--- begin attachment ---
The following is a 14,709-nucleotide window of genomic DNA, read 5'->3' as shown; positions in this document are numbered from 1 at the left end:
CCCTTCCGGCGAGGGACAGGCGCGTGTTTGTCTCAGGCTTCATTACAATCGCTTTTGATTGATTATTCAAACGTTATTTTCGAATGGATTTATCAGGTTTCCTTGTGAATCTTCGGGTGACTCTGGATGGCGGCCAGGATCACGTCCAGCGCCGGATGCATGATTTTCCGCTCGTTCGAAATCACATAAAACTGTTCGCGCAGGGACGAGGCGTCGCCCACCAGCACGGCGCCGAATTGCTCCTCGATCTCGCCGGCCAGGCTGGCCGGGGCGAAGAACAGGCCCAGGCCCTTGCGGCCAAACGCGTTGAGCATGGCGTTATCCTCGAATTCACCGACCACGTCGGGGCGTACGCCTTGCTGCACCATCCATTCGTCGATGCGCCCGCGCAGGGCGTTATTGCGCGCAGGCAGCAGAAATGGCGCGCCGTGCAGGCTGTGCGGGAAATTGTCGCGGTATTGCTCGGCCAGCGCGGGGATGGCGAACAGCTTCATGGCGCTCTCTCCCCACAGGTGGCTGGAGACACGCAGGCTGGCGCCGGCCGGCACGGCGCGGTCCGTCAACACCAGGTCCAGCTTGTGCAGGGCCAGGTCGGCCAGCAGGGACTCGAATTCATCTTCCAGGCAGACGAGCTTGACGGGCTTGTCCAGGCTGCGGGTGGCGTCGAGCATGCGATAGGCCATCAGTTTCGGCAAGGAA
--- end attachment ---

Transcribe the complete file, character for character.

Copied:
The following is a 14,709-nucleotide window of genomic DNA, read 5'->3' as shown; positions in this document are numbered from 1 at the left end:
CCCTTCCGGCGAGGGACAGGCGCGTGTTTGTCTCAGGCTTCATTACAATCGCTTTTGATTGATTATTCAAACGTTATTTTCGAATGGATTTATCAGGTTTCCTTGTGAATCTTCGGGTGACTCTGGATGGCGGCCAGGATCACGTCCAGCGCCGGATGCATGATTTTCCGCTCGTTCGAAATCACATAAAACTGTTCGCGCAGGGACGAGGCGTCGCCCACCAGCACGGCGCCGAATTGCTCCTCGATCTCGCCGGCCAGGCTGGCCGGGGCGAAGAACAGGCCCAGGCCCTTGCGGCCAAACGCGTTGAGCATGGCGTTATCCTCGAATTCACCGACCACGTCGGGGCGTACGCCTTGCTGCACCATCCATTCGTCGATGCGCCCGCGCAGGGCGTTATTGCGCGCAGGCAGCAGAAATGGCGCGCCGTGCAGGCTGTGCGGGAAATTGTCGCGGTATTGCTCGGCCAGCGCGGGGATGGCGAACAGCTTCATGGCGCTCTCTCCCCACAGGTGGCTGGAGACACGCAGGCTGGCGCCGGCCGGCACGGCGCGGTCCGTCAACACCAGGTCCAGCTTGTGCAGGGCCAGGTCGGCCAGCAGGGACTCGAATTCATCTTCCAGGCAGACGAGCTTGACGGGCTTGTCCAGGCTGCGGGTGGCGTCGAGCATGCGATAGGCCATCAGTTTCGGCAAGGAA